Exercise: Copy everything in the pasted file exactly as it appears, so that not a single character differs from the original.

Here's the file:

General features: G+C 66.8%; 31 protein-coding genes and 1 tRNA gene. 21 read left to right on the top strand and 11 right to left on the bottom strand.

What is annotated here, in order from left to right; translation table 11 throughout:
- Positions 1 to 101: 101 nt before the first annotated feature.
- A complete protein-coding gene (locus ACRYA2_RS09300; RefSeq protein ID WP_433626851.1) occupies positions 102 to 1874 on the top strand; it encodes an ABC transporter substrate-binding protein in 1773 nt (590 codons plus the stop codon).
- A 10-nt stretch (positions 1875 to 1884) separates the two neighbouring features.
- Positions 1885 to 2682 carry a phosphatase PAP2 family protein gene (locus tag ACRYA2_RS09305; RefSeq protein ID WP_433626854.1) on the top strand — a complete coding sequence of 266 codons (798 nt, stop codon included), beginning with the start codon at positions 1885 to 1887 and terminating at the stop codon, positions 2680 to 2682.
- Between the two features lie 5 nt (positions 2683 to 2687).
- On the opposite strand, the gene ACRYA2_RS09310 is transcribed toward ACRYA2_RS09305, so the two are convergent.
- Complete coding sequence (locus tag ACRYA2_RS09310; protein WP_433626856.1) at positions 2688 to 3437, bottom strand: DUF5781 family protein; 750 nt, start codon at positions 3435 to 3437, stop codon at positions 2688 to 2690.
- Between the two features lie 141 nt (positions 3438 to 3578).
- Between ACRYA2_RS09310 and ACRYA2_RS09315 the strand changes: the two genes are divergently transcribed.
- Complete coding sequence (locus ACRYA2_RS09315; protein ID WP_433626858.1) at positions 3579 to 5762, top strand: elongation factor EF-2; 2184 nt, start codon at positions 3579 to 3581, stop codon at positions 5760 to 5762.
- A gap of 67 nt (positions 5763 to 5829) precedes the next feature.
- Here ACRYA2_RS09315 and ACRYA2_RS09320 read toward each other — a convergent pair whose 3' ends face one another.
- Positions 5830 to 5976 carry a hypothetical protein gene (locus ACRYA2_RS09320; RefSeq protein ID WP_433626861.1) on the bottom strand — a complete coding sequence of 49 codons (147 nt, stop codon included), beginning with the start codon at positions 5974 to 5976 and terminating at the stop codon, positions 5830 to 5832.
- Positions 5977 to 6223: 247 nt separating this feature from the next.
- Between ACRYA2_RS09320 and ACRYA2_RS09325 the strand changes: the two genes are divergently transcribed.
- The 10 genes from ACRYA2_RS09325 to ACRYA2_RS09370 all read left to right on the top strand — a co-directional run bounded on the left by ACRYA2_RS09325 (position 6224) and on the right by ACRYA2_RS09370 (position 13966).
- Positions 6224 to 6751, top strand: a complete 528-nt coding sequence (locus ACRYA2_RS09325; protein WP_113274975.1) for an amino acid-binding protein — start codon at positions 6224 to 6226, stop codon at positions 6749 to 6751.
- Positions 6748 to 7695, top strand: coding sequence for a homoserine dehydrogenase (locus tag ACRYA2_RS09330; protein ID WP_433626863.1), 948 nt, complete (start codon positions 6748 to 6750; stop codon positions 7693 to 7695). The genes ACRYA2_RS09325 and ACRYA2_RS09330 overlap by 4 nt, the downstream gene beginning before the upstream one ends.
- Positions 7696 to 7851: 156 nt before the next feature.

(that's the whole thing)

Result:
General features: G+C 66.8%; 31 protein-coding genes and 1 tRNA gene. 21 read left to right on the top strand and 11 right to left on the bottom strand.

What is annotated here, in order from left to right; translation table 11 throughout:
- Positions 1 to 101: 101 nt before the first annotated feature.
- A complete protein-coding gene (locus ACRYA2_RS09300; RefSeq protein ID WP_433626851.1) occupies positions 102 to 1874 on the top strand; it encodes an ABC transporter substrate-binding protein in 1773 nt (590 codons plus the stop codon).
- A 10-nt stretch (positions 1875 to 1884) separates the two neighbouring features.
- Positions 1885 to 2682 carry a phosphatase PAP2 family protein gene (locus tag ACRYA2_RS09305; RefSeq protein ID WP_433626854.1) on the top strand — a complete coding sequence of 266 codons (798 nt, stop codon included), beginning with the start codon at positions 1885 to 1887 and terminating at the stop codon, positions 2680 to 2682.
- Between the two features lie 5 nt (positions 2683 to 2687).
- On the opposite strand, the gene ACRYA2_RS09310 is transcribed toward ACRYA2_RS09305, so the two are convergent.
- Complete coding sequence (locus tag ACRYA2_RS09310; protein WP_433626856.1) at positions 2688 to 3437, bottom strand: DUF5781 family protein; 750 nt, start codon at positions 3435 to 3437, stop codon at positions 2688 to 2690.
- Between the two features lie 141 nt (positions 3438 to 3578).
- Between ACRYA2_RS09310 and ACRYA2_RS09315 the strand changes: the two genes are divergently transcribed.
- Complete coding sequence (locus ACRYA2_RS09315; protein ID WP_433626858.1) at positions 3579 to 5762, top strand: elongation factor EF-2; 2184 nt, start codon at positions 3579 to 3581, stop codon at positions 5760 to 5762.
- A gap of 67 nt (positions 5763 to 5829) precedes the next feature.
- Here ACRYA2_RS09315 and ACRYA2_RS09320 read toward each other — a convergent pair whose 3' ends face one another.
- Positions 5830 to 5976 carry a hypothetical protein gene (locus ACRYA2_RS09320; RefSeq protein ID WP_433626861.1) on the bottom strand — a complete coding sequence of 49 codons (147 nt, stop codon included), beginning with the start codon at positions 5974 to 5976 and terminating at the stop codon, positions 5830 to 5832.
- Positions 5977 to 6223: 247 nt separating this feature from the next.
- Between ACRYA2_RS09320 and ACRYA2_RS09325 the strand changes: the two genes are divergently transcribed.
- The 10 genes from ACRYA2_RS09325 to ACRYA2_RS09370 all read left to right on the top strand — a co-directional run bounded on the left by ACRYA2_RS09325 (position 6224) and on the right by ACRYA2_RS09370 (position 13966).
- Positions 6224 to 6751, top strand: a complete 528-nt coding sequence (locus ACRYA2_RS09325; protein WP_113274975.1) for an amino acid-binding protein — start codon at positions 6224 to 6226, stop codon at positions 6749 to 6751.
- Positions 6748 to 7695, top strand: coding sequence for a homoserine dehydrogenase (locus tag ACRYA2_RS09330; protein ID WP_433626863.1), 948 nt, complete (start codon positions 6748 to 6750; stop codon positions 7693 to 7695). The genes ACRYA2_RS09325 and ACRYA2_RS09330 overlap by 4 nt, the downstream gene beginning before the upstream one ends.
- Positions 7696 to 7851: 156 nt before the next feature.